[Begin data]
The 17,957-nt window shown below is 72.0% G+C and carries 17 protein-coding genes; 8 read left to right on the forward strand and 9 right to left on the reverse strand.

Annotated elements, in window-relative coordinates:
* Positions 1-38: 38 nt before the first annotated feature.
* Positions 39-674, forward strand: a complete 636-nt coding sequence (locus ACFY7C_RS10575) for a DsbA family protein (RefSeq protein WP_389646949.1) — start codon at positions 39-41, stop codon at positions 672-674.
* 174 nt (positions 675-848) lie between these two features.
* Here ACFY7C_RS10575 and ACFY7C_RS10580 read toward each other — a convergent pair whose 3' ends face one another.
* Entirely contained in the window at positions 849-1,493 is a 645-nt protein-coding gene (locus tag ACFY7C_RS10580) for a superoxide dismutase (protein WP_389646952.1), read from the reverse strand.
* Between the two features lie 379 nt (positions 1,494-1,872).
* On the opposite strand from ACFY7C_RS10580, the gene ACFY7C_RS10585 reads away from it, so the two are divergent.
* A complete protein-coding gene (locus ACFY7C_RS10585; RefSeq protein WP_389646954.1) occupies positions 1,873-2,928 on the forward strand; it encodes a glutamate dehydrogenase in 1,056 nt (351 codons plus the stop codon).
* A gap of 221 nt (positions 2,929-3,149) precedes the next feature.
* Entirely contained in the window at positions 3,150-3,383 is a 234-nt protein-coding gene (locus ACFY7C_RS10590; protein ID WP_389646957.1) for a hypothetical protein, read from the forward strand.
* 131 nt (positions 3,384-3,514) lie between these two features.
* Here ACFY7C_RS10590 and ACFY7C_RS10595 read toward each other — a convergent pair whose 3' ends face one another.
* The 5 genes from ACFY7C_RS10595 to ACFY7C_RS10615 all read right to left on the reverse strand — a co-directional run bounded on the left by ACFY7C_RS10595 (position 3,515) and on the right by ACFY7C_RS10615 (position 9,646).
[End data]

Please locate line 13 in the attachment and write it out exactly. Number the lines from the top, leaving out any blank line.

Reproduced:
* 131 nt (positions 3,384-3,514) lie between these two features.